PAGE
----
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Riviera Pebbles Blog: Don’t get left in the dark. Light switches in Nice.

Posted on 24th Oct 2018 in Your apartment


lightswitch collage.jpg
Understanding French light switches

Ok, this is an odd guide post, but we promise a helpful one if you’re new to Nice. We’ve read many a guest comment over the years whose holiday would have been better if they had understood the light switches in the hallways of buildings. So, in the quest to ensure you all have the best stay possible, here’s what you need to know.

Some 80% of all light switches in Nice, especially in the Old Town, work on timers. A great energy saving tool for those in the know, but for those in the dark (literally) it isn’t much fun. Many a guest has fed-back to us that they’ve been caught short, fumbling around attempting to find a light switch in the pitch black once the timer runs out. There’s a super easy solution: press the light switch on each floor you walk up to reset the timer.

Usually, the light switch itself is lit up in the hallway, so you can find it easier (see below for a picture of what these switches normally look like). Unfortunately, since these light switches can sometimes be old, they are not always lit. When you’re familiar with the building, you’ll know exactly where they are, but of course you won’t be especially at first. A tip: have your torch on your smartphone ready, or keep the building door open until you’ve acquainted. The bottom floor hallways are usually lit up well, so you won’t struggle too much in finding the light switch.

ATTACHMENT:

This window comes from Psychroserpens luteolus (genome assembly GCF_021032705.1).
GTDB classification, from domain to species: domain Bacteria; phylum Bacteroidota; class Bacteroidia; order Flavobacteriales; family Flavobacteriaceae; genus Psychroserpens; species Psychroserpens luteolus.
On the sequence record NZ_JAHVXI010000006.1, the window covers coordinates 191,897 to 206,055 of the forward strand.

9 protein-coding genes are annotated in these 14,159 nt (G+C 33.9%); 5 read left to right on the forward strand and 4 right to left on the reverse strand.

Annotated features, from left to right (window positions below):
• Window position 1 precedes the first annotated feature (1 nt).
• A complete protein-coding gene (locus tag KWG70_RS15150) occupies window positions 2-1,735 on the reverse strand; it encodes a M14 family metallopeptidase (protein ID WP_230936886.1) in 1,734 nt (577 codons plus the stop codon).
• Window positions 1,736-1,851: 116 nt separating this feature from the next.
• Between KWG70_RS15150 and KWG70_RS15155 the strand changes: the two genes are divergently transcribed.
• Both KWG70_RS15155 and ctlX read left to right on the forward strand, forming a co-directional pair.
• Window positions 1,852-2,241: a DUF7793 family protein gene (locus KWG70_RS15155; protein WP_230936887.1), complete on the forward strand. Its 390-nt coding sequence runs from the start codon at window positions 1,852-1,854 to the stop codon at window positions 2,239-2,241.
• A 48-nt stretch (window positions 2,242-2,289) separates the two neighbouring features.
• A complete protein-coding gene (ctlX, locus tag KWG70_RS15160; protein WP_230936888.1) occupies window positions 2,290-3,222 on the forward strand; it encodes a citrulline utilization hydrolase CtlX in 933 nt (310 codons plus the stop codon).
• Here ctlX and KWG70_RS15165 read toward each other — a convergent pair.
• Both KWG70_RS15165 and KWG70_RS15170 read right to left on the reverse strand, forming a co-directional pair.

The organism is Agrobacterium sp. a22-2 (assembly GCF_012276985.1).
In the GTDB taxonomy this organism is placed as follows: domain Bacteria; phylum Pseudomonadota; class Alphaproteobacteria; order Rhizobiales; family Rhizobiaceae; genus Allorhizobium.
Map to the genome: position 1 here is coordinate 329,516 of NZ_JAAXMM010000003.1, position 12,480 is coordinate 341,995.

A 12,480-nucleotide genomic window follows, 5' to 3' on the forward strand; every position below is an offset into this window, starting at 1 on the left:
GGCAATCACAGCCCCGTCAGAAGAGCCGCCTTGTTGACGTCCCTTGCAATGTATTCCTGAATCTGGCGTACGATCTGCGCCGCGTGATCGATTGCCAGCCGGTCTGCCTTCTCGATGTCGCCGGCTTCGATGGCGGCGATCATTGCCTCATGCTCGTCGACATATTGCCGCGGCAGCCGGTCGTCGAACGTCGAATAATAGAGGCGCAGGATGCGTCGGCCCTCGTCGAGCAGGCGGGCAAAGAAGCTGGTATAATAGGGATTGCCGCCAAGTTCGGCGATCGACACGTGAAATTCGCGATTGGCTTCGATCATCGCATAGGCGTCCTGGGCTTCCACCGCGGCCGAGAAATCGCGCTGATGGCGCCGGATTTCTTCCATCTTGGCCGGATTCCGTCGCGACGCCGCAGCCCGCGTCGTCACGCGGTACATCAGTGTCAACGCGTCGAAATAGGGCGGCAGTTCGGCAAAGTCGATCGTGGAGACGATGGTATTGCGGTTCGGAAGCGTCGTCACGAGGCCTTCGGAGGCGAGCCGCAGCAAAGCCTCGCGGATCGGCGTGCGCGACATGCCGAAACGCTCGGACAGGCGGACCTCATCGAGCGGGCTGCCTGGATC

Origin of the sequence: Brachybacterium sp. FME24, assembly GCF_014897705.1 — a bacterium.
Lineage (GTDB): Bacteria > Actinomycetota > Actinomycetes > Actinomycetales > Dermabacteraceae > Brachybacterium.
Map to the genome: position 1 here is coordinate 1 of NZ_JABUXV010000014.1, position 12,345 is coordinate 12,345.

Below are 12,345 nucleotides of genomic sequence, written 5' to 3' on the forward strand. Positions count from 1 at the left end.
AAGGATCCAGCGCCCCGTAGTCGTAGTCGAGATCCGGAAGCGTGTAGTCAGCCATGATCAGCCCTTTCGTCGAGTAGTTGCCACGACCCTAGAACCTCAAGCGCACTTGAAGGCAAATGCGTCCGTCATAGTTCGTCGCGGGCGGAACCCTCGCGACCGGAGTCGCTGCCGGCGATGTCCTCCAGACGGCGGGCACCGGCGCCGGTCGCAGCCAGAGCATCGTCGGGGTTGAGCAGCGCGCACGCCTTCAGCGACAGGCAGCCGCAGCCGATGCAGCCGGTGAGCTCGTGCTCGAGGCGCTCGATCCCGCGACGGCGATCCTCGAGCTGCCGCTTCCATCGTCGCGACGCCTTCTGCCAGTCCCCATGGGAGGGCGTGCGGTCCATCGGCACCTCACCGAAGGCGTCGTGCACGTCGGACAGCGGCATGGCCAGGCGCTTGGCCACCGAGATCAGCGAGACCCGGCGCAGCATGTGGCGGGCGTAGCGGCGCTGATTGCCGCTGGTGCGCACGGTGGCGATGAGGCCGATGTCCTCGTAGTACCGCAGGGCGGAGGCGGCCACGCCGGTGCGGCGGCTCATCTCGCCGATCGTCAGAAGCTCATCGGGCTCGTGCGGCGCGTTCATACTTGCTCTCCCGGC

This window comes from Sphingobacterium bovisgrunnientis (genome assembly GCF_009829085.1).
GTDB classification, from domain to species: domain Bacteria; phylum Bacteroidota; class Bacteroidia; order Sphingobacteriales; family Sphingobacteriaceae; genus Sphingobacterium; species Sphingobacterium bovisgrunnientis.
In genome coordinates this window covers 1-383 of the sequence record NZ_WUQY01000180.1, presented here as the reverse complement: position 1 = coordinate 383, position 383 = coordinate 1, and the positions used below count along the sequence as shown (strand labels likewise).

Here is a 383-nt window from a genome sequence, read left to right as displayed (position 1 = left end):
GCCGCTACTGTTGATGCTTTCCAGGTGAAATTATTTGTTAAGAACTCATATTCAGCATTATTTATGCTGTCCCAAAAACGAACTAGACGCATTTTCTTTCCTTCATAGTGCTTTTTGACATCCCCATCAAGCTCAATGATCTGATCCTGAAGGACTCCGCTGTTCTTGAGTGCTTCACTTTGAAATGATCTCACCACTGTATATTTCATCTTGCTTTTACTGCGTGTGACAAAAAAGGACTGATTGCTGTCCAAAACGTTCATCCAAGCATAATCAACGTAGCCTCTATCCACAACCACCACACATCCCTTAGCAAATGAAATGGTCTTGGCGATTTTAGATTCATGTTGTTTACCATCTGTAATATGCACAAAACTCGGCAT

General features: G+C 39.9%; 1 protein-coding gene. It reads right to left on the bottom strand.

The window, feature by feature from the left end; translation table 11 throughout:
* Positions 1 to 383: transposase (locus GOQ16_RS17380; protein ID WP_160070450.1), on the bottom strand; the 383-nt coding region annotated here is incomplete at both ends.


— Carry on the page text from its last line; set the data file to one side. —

A word of warning: doorbells and light switches can look very similar. If a neighbour ends up at the doorway, a smile and “desole” will usually suffice. Of course, you could be brave and ask for a cup of sugar, or if they want to come and share your complementary wine. Sometimes, if you are a lucky, the lights are motion sensored in our apartment buildings, so clap and the lights will come on.

Inside apartments, be mindful of dimmer switches. We get many a phone call from a guest who thinks a light is broken, but the problem is this: the guest is only pressing the button once, rather than holding down the top button until the lights start becoming brighter and voila!

If you’ve read this far on this enlightening topic (yes, a lame pun, we know), then here’s another tip: in many properties which have been around for over a century, electric switches can be quirky to the uninitiated.

Electrical items (TV, Wi-Fi box, floor lamps) are occasionally controlled by a light switch, so look around carefully if you think an appliance isn’t working. You may be able to solve the problem with the pressing of a button which looks like a light switch…but isn’t. Wall switches controlling the floor lamps/bedside table lamps can be common and unless turned on will render your switching lamps on and off pointless. Please check for the switch. Very occasionally, a switch can be hidden from the naked eye, such as to the wall of a bookcase or hidden behind a curtain. Bathroom lights are often outside the bathroom. Fear not, most guests manage with light switches just fine and when we’re aware a switch is becoming troublesome for guests, we label them for you. (So, if you encounter an issue, please do feed-back to us and we’ll try and solve it for future guests’ convenience).

Well done, if you’ve managed to read to the end of this post… now back to fun stuff to do, and places you should go and eat.


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